From this recognition several conclusions follow as the night the day. Islamists cannot be appeased, for they seek world hegemony and the destruction of the enemy, not some minor territorial adjustments. Indeed any sign of weakness only whets the terrorists’ appetite. In a series of interviews, Osama bin Laden declared clearly how the feeble American response to the first World Trade Center bombing, the retreat from Lebanon after the bombing of a marine barracks killing 241, and the flight a decade later from Somalia led him to conclude that America was a paper tiger.
The European model of transnational organizations of rational bureaucrats calmly discussing matters has little relevance to Islamofascists seething with rage and bent on destruction. The latter will not be pacified by expressions of sympathy for their backward state or understanding for their anger. Neither European sophistication nor cynicism offer much hope against enemies like Iran. Iran will not be deterred from acquiring nuclear weapons and the missiles to strike Europe by billions of dollars in trade with Europe.
The realist model, based on preserving the stability of Middle East regimes, has been shown to be woefully bankrupt, despite having been recently reaffirmed by the Democratic candidate. The exclusive focus on stability, as President Bush has observed, "brought little stability and much oppression." Moreover it is a "realism" disconnected from the recognition that in real life "America is always more secure when freedom is on the march."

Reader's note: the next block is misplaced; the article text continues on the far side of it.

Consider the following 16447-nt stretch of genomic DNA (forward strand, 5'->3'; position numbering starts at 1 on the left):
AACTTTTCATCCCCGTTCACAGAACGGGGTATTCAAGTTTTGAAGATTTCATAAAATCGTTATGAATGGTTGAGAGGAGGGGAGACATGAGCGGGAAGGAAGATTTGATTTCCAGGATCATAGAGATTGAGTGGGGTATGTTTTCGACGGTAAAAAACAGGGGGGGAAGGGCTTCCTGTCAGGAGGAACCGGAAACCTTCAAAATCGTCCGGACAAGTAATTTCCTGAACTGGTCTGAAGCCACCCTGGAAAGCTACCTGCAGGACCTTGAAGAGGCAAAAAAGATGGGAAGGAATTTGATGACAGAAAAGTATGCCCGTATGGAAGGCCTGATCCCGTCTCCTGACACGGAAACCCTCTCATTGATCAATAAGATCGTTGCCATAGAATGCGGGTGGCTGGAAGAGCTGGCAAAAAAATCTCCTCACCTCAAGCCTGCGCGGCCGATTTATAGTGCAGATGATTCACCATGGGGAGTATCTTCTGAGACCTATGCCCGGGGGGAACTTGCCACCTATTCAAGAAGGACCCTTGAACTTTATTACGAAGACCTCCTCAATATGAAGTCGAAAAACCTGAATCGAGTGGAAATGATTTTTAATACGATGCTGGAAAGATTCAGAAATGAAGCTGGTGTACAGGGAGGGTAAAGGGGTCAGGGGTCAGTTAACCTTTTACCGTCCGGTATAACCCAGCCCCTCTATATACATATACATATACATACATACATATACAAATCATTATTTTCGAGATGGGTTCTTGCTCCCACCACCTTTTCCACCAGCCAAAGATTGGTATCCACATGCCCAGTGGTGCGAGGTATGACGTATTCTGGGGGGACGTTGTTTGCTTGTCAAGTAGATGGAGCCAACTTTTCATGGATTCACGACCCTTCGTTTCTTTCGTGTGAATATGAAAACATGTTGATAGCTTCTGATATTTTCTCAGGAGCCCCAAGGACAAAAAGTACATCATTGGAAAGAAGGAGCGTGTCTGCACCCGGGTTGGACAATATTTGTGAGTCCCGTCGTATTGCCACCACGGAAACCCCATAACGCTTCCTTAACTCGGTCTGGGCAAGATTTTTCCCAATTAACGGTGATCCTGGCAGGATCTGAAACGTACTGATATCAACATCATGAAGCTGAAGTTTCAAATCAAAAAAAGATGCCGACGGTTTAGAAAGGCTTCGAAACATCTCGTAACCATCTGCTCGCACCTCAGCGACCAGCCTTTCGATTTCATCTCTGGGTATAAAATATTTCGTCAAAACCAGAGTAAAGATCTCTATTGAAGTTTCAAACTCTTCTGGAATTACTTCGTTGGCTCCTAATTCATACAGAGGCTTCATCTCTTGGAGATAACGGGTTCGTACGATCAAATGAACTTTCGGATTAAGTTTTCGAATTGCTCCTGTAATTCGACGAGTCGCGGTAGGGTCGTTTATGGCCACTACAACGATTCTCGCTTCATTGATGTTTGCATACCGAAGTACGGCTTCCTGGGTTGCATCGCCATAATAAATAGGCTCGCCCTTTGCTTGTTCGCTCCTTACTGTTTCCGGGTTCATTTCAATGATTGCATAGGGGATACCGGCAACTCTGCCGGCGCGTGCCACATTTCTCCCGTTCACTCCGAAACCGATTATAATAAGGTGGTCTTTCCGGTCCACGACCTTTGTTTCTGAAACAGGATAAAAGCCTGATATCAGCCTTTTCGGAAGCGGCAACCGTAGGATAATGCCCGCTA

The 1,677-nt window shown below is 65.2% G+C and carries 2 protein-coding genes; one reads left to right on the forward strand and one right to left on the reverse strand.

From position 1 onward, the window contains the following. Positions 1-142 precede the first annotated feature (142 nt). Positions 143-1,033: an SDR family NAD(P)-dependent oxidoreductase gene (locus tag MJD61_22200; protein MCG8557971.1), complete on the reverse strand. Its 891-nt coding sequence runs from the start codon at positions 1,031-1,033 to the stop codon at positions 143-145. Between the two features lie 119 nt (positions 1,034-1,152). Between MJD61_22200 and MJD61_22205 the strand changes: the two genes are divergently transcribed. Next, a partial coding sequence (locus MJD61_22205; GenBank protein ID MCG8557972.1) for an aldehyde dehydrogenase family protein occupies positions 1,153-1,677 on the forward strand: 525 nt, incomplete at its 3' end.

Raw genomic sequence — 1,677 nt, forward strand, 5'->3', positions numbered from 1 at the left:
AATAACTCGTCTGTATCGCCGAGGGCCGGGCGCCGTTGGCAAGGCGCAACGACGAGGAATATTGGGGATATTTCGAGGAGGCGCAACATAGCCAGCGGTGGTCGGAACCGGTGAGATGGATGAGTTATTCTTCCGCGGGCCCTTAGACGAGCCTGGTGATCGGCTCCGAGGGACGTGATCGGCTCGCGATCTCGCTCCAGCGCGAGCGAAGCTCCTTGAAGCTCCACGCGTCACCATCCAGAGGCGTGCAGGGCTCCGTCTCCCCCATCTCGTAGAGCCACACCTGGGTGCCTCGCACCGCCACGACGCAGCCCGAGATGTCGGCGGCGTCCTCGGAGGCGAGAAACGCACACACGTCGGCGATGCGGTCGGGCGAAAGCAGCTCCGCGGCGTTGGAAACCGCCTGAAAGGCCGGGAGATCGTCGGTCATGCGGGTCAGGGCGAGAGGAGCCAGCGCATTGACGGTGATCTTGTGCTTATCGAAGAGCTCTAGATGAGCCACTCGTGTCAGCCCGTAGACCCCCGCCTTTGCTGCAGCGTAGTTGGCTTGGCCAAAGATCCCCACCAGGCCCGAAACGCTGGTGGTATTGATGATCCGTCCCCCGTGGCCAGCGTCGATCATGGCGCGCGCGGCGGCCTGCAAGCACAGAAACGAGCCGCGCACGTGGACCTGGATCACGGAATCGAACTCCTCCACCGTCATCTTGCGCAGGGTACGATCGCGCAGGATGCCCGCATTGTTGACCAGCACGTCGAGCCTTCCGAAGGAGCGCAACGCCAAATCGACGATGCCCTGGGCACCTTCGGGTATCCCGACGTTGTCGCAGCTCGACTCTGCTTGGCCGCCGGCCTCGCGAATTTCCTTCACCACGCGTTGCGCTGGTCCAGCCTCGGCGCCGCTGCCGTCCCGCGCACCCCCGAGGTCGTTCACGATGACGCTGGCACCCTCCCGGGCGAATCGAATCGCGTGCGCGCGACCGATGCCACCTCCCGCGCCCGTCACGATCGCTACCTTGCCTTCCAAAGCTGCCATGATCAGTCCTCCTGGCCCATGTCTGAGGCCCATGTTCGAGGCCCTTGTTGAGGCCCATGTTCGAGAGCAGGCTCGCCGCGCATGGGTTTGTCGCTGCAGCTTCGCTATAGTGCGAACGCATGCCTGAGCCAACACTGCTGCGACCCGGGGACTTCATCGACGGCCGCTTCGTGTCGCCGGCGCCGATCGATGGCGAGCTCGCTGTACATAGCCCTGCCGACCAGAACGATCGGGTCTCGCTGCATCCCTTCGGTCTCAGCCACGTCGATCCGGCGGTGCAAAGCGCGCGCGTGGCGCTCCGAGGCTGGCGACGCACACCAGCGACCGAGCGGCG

The fundamental lessons of 9/11 are ones that Israelis have also learned well over the last three years. The battle with a determined ideological Islamic foe driven by the internal logic of jihad, and which places scant value on human life, will be long and costly. Victory requires carrying the fight to the enemy with all means at our disposal – economic, diplomatic, and military. Ultimately ending the threat of the Islamofascists requires transforming the societies that have given rise to the jihadists in the first place.
The presidential candidate with the clearest understanding of these matters will not only be the best for Israel but for America and the entire free world.
Related Topics: American Jewry & Continuity